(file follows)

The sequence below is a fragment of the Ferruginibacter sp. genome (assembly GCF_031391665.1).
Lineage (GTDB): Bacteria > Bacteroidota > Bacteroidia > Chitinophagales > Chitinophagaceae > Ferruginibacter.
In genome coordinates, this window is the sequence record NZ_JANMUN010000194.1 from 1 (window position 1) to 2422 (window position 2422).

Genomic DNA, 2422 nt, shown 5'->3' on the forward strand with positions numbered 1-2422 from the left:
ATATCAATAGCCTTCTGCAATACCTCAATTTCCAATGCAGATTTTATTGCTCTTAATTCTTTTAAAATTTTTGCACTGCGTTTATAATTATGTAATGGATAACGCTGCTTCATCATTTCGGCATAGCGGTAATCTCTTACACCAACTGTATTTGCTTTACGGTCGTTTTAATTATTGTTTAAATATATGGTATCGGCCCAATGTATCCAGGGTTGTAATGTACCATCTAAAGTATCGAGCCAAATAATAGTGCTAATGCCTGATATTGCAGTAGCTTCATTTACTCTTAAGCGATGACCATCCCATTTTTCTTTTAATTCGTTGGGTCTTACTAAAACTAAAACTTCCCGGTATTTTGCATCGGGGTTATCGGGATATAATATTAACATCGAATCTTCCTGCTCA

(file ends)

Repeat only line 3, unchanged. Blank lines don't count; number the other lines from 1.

In genome coordinates, this window is the sequence record NZ_JANMUN010000194.1 from 1 (window position 1) to 2422 (window position 2422).